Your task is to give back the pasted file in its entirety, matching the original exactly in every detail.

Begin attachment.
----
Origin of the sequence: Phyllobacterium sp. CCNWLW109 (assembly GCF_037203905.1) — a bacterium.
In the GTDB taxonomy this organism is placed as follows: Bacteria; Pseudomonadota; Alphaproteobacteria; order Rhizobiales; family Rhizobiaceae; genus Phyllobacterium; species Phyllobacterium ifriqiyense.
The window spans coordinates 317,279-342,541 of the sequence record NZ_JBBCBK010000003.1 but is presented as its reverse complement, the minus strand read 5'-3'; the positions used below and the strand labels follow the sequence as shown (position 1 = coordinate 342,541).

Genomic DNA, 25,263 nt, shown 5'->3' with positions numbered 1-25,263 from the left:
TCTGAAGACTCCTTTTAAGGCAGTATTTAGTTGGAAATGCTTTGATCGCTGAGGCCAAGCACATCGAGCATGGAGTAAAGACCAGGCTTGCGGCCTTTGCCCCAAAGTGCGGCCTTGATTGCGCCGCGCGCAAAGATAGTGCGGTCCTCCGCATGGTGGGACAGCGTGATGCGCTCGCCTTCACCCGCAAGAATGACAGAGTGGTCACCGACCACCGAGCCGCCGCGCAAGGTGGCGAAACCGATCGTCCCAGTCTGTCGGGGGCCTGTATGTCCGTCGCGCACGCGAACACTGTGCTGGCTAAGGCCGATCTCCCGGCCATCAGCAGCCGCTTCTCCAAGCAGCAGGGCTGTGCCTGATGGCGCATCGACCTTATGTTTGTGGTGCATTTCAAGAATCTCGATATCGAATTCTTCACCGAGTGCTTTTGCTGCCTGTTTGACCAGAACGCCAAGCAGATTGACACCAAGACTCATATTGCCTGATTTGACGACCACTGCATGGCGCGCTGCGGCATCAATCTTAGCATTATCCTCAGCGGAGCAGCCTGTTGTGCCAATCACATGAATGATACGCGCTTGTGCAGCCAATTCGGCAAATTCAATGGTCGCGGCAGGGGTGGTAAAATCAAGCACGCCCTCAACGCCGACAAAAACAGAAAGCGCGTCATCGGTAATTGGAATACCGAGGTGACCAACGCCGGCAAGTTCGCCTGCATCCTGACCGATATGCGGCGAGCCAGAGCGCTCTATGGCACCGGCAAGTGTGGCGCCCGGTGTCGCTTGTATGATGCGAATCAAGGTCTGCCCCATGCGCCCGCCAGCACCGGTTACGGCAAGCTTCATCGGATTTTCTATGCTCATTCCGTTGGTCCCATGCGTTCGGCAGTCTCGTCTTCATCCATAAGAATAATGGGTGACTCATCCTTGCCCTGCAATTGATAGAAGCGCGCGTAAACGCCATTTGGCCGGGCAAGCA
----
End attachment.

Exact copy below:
Origin of the sequence: Phyllobacterium sp. CCNWLW109 (assembly GCF_037203905.1) — a bacterium.
In the GTDB taxonomy this organism is placed as follows: Bacteria; Pseudomonadota; Alphaproteobacteria; order Rhizobiales; family Rhizobiaceae; genus Phyllobacterium; species Phyllobacterium ifriqiyense.
The window spans coordinates 317,279-342,541 of the sequence record NZ_JBBCBK010000003.1 but is presented as its reverse complement, the minus strand read 5'-3'; the positions used below and the strand labels follow the sequence as shown (position 1 = coordinate 342,541).

Genomic DNA, 25,263 nt, shown 5'->3' with positions numbered 1-25,263 from the left:
TCTGAAGACTCCTTTTAAGGCAGTATTTAGTTGGAAATGCTTTGATCGCTGAGGCCAAGCACATCGAGCATGGAGTAAAGACCAGGCTTGCGGCCTTTGCCCCAAAGTGCGGCCTTGATTGCGCCGCGCGCAAAGATAGTGCGGTCCTCCGCATGGTGGGACAGCGTGATGCGCTCGCCTTCACCCGCAAGAATGACAGAGTGGTCACCGACCACCGAGCCGCCGCGCAAGGTGGCGAAACCGATCGTCCCAGTCTGTCGGGGGCCTGTATGTCCGTCGCGCACGCGAACACTGTGCTGGCTAAGGCCGATCTCCCGGCCATCAGCAGCCGCTTCTCCAAGCAGCAGGGCTGTGCCTGATGGCGCATCGACCTTATGTTTGTGGTGCATTTCAAGAATCTCGATATCGAATTCTTCACCGAGTGCTTTTGCTGCCTGTTTGACCAGAACGCCAAGCAGATTGACACCAAGACTCATATTGCCTGATTTGACGACCACTGCATGGCGCGCTGCGGCATCAATCTTAGCATTATCCTCAGCGGAGCAGCCTGTTGTGCCAATCACATGAATGATACGCGCTTGTGCAGCCAATTCGGCAAATTCAATGGTCGCGGCAGGGGTGGTAAAATCAAGCACGCCCTCAACGCCGACAAAAACAGAAAGCGCGTCATCGGTAATTGGAATACCGAGGTGACCAACGCCGGCAAGTTCGCCTGCATCCTGACCGATATGCGGCGAGCCAGAGCGCTCTATGGCACCGGCAAGTGTGGCGCCCGGTGTCGCTTGTATGATGCGAATCAAGGTCTGCCCCATGCGCCCGCCAGCACCGGTTACGGCAAGCTTCATCGGATTTTCTATGCTCATTCCGTTGGTCCCATGCGTTCGGCAGTCTCGTCTTCATCCATAAGAATAATGGGTGACTCATCCTTGCCCTGCAATTGATAGAAGCGCGCGTAAACGCCATTTGGCCGGGCAAGCA